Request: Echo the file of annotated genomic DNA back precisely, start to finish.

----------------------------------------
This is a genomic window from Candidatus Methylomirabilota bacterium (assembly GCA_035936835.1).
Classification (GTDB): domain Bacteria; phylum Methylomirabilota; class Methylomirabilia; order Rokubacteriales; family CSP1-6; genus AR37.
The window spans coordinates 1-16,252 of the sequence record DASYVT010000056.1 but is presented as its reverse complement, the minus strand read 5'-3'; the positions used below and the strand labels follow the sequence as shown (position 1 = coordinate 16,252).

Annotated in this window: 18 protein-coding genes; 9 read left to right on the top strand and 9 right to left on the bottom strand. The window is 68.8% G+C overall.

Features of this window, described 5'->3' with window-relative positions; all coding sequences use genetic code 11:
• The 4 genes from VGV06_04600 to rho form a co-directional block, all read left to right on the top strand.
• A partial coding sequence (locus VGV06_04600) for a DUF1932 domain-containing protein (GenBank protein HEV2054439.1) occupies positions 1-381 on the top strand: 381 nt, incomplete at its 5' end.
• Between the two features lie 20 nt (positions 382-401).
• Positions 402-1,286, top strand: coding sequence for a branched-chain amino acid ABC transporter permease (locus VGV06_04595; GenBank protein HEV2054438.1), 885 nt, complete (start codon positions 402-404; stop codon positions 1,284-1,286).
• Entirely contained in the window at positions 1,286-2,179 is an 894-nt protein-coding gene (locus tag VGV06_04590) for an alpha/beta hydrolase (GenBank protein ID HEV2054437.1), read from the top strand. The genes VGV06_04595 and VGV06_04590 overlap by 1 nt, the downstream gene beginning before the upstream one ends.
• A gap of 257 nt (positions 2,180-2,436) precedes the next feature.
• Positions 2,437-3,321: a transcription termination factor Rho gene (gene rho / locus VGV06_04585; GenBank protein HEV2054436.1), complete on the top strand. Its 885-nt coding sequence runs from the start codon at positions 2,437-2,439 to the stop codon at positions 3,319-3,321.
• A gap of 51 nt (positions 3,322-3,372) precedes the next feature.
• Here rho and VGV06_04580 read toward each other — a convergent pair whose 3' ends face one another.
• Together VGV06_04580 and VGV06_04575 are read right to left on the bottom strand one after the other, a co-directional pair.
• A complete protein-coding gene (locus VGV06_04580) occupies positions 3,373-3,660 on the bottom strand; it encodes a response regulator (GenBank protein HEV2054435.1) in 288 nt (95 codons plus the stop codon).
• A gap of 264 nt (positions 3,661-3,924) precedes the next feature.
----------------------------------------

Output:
This is a genomic window from Candidatus Methylomirabilota bacterium (assembly GCA_035936835.1).
Classification (GTDB): domain Bacteria; phylum Methylomirabilota; class Methylomirabilia; order Rokubacteriales; family CSP1-6; genus AR37.
The window spans coordinates 1-16,252 of the sequence record DASYVT010000056.1 but is presented as its reverse complement, the minus strand read 5'-3'; the positions used below and the strand labels follow the sequence as shown (position 1 = coordinate 16,252).

Annotated in this window: 18 protein-coding genes; 9 read left to right on the top strand and 9 right to left on the bottom strand. The window is 68.8% G+C overall.

Features of this window, described 5'->3' with window-relative positions; all coding sequences use genetic code 11:
• The 4 genes from VGV06_04600 to rho form a co-directional block, all read left to right on the top strand.
• A partial coding sequence (locus VGV06_04600) for a DUF1932 domain-containing protein (GenBank protein HEV2054439.1) occupies positions 1-381 on the top strand: 381 nt, incomplete at its 5' end.
• Between the two features lie 20 nt (positions 382-401).
• Positions 402-1,286, top strand: coding sequence for a branched-chain amino acid ABC transporter permease (locus VGV06_04595; GenBank protein HEV2054438.1), 885 nt, complete (start codon positions 402-404; stop codon positions 1,284-1,286).
• Entirely contained in the window at positions 1,286-2,179 is an 894-nt protein-coding gene (locus tag VGV06_04590) for an alpha/beta hydrolase (GenBank protein ID HEV2054437.1), read from the top strand. The genes VGV06_04595 and VGV06_04590 overlap by 1 nt, the downstream gene beginning before the upstream one ends.
• A gap of 257 nt (positions 2,180-2,436) precedes the next feature.
• Positions 2,437-3,321: a transcription termination factor Rho gene (gene rho / locus VGV06_04585; GenBank protein HEV2054436.1), complete on the top strand. Its 885-nt coding sequence runs from the start codon at positions 2,437-2,439 to the stop codon at positions 3,319-3,321.
• A gap of 51 nt (positions 3,322-3,372) precedes the next feature.
• Here rho and VGV06_04580 read toward each other — a convergent pair whose 3' ends face one another.
• Together VGV06_04580 and VGV06_04575 are read right to left on the bottom strand one after the other, a co-directional pair.
• A complete protein-coding gene (locus VGV06_04580) occupies positions 3,373-3,660 on the bottom strand; it encodes a response regulator (GenBank protein HEV2054435.1) in 288 nt (95 codons plus the stop codon).
• A gap of 264 nt (positions 3,661-3,924) precedes the next feature.